Amino acids are essential for the synthesis of energy and the construction of all the proteins in our body. But when it comes to amino acid supplements, such as mythoxan, distinctions need to be made because not all are the same.
The Mythoxan line is at the forefront and this is demonstrated by an article published in Science, one of the most important scientific journals in the world.
This article boasts the anti-aging properties of Alpha-ketoglutarate, a fundamental molecule of the Krebs cycle.
Unlike what is usually offered in the amino acid supplement market, the new Mythoxan line always contains a derivative called ornithine alpha-ketoglutarate.
What is it about?
Ornithine alpha-ketoglutarate is an AKG salt that has the main task of detoxifying the body from excess ammonia that is formed especially in extreme physical activity and in some liver and kidney diseases.
Ornithine alpha ketoglutarate stimulates GH production but is also a precursor of arginine, an amino acid known for its effects on tissue oxygenation, to improve endurance and recovery from fatigue. Alpha-ketoglutarate is nothing more than a transporter that enhances the effects of ornithine, favoring its assimilation and use.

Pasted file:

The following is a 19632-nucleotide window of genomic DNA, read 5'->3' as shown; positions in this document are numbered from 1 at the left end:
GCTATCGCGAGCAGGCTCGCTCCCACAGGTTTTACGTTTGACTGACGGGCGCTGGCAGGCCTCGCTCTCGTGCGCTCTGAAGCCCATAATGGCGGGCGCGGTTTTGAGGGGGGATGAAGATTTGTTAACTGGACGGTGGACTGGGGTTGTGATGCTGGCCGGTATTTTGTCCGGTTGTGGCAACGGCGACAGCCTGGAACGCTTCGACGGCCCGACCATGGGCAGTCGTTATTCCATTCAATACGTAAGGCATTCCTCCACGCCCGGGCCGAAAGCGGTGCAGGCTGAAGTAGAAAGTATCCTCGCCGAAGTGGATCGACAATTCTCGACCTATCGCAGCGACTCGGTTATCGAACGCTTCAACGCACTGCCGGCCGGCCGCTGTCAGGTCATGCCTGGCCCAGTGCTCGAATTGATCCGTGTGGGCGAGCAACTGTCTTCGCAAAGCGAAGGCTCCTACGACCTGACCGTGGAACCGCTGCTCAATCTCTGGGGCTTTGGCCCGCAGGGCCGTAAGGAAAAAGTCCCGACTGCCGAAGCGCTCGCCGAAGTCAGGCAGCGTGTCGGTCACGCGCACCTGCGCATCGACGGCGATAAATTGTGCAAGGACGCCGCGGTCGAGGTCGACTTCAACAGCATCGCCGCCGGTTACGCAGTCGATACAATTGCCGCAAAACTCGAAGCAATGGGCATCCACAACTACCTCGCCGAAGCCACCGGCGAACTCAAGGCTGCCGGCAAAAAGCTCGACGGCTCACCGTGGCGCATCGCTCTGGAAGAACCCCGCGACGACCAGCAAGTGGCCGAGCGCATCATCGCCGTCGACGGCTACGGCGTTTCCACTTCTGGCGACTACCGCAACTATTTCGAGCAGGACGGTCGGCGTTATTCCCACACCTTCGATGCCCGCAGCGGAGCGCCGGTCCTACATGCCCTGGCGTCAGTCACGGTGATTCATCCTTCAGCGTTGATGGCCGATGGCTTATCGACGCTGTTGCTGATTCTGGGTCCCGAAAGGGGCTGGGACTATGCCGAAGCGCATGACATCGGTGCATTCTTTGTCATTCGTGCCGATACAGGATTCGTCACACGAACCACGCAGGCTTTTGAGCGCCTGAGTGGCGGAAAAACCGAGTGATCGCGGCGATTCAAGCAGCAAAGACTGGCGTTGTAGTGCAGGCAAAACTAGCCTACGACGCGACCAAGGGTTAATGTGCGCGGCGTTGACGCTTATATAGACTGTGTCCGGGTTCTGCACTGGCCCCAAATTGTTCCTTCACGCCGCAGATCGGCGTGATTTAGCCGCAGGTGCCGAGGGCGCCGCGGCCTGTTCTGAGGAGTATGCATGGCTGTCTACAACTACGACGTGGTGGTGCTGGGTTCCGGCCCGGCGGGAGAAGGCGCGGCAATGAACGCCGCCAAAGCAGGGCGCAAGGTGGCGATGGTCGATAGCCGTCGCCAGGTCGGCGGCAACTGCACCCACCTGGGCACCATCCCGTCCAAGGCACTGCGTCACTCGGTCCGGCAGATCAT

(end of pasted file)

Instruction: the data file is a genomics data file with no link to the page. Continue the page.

So why not give Arginine directly?
Arginine must be synthesized starting from essential amino acids, never administer it from the outside to prevent an enzymatic process that inhibits its own synthesis.
As SCIENCE writes, bodybuilders use alpha-ketoglutarate to improve muscle trophism, but this molecule can offer far wider health benefits.
The study, “Bodybuilding supplement promotes healthy aging and extends life span, at least in mice” 2020, demonstrates how alpha ketoglutarate allows a significant extension of the duration and quality of life in animals taking the supplement compared to the control group .
Other compounds, such as the drugs rapamycin and metformin have shown similar effects but AKG, which is naturally produced by the body, is safer and more tolerated in the long term.
AKG is part of the metabolic cycle that our cells use to make energy from food but levels in the blood gradually decrease as we age. The scientists’ goal was to restore the levels to those seen in young animals. In the study, Gordon Lithgow and Brian Kennedy of the Buck Institute for Research on Aging gave groups of 18-month-old mice (about 55 years in human years) the equivalent of 2% of their daily food as AKG for 21 months.
Some differences popped up within a few months: “They looked much blacker, shinier, and younger” than the control mice, says Azar Asadi Shahmirzadi. Additionally, AKG-fed mice averaged over 40% higher in “frailty” tests, measured by 31 physiological attributes including hair color, hearing, gait, and grip strength.
By probing the mechanism of these improvements, the researchers found that female mice receiving AKG produced higher levels of an inflammation-reducing molecule. Chronic inflammation can stimulate many diseases of aging such as cancer, heart disease, arthritis and dementia.